Speed is key in responding to change, as we have seen over the past year, and companies clear on their vision and brand story are more easily able to change at speed without damaging their brand value. This is because any change in positioning or offering should align in some way to your strategic vision and your customers’ perceptions of your brand. Sometimes this means tweaking your messaging or positioning but shouldn’t require a complete start-from-scratch approach where all previous brand equity is thrown out the window.

For example, fine dining restaurants pivoting to offer at-home dining experiences have needed to find ways to communicate their in-restaurant experience at home. The Michelin-starred L’Enclume team pivoted to providing ‘Simon Rogan at Home’ and succeeded in bringing their pre-COVID values through into their new offering; translating a focus on sustainable products into sustainable packaging and translating beautifully plated dishes into QR codes on the dish packaging to provide customers with follow-at-home videos showing them how to plate their dishes to recreate a Michelin-starred feel. Whether this trend for in-home consumption continues is yet to be seen but being able to provide a coherency, if not consistency, of brand experience during periods of unexpected change is a huge advantage.



Another good example of a brand pivoting its services during periods of unexpected change, but remaining in line with longer term strategies, is Airbnb. Following travel bans and lockdowns caused by the Covid-19 pandemic, Airbnb started to offer ‘online experiences’, supporting their host community financially whilst helping them continue to connect with their current and potential customers. The popular home rental brand’s mission of creating a world where you can ‘belong anywhere’ gives them a lot of freedom to widen their offering while still telling a coherent brand story. Their recent strategy of creating ‘experiences’, as opposed to just holiday lettings also helped them move more quickly into this online space. They have a set of brand values which helps to set a culture of innovation ensuring that constant evolution, creativity and focus on community is at the heart of their business strategy, no matter what comes at them.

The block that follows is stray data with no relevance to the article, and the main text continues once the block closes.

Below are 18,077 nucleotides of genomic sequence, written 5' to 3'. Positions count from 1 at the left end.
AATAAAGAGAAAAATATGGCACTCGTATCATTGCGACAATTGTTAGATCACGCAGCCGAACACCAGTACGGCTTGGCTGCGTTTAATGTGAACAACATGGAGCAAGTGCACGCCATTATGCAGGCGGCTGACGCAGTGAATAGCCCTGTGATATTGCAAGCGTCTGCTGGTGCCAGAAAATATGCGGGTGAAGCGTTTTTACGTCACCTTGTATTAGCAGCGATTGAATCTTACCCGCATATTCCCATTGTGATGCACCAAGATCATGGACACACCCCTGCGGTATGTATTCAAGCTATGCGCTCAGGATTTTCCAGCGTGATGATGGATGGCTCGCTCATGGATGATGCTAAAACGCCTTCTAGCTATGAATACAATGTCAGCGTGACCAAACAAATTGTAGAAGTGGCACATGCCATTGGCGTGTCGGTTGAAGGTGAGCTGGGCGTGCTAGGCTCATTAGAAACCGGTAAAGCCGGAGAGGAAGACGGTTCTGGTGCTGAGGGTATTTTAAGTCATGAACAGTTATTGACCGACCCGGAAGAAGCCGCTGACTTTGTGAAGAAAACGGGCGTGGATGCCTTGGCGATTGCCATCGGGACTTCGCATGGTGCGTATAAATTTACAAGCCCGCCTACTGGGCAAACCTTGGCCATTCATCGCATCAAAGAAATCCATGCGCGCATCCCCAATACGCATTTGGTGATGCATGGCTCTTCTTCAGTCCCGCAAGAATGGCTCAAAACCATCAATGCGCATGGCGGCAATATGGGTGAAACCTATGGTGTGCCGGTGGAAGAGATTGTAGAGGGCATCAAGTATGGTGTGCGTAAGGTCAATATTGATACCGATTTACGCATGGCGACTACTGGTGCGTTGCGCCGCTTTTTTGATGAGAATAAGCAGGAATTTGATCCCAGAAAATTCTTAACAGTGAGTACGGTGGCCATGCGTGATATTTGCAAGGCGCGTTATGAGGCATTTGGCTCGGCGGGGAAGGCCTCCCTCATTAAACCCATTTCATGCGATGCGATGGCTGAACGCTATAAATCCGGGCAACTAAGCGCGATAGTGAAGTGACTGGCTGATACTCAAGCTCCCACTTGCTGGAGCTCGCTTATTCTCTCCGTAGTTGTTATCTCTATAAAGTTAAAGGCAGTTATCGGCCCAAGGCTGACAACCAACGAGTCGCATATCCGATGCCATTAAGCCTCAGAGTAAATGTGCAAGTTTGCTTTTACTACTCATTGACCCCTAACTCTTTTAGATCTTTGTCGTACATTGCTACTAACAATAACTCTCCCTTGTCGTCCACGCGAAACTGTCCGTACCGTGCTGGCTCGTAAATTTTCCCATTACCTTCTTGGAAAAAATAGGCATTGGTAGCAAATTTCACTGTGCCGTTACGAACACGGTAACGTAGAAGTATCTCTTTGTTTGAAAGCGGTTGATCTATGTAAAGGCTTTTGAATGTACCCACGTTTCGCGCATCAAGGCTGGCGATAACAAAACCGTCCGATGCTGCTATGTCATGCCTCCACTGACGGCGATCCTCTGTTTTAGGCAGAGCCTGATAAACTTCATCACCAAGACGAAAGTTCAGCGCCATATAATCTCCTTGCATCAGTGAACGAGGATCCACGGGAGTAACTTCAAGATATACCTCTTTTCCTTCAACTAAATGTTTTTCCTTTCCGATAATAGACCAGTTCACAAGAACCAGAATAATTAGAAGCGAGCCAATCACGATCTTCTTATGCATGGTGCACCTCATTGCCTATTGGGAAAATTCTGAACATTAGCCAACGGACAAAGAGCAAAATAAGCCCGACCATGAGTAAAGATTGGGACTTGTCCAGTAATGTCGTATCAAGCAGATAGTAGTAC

On the other hand, we’ve seen brands such as Debenhams, who were already struggling to differentiate themselves and transform to meet new consumer expectations before the pandemic, all but disappear. Debenhams’ digital offering was bad, and its story had lost relevance. Their reliance on physical retail meant they were totally unprepared for lockdowns and the need to compete even more for digital retail space.

A huge number of consumers have sought out new brands and online offerings during the pandemic, and 60% of them expect to integrate these new brands into their post-pandemic lives. This is a warning to brands never to stand still, to always be evolving to meet changing consumers’ needs and behaviour.


Planned change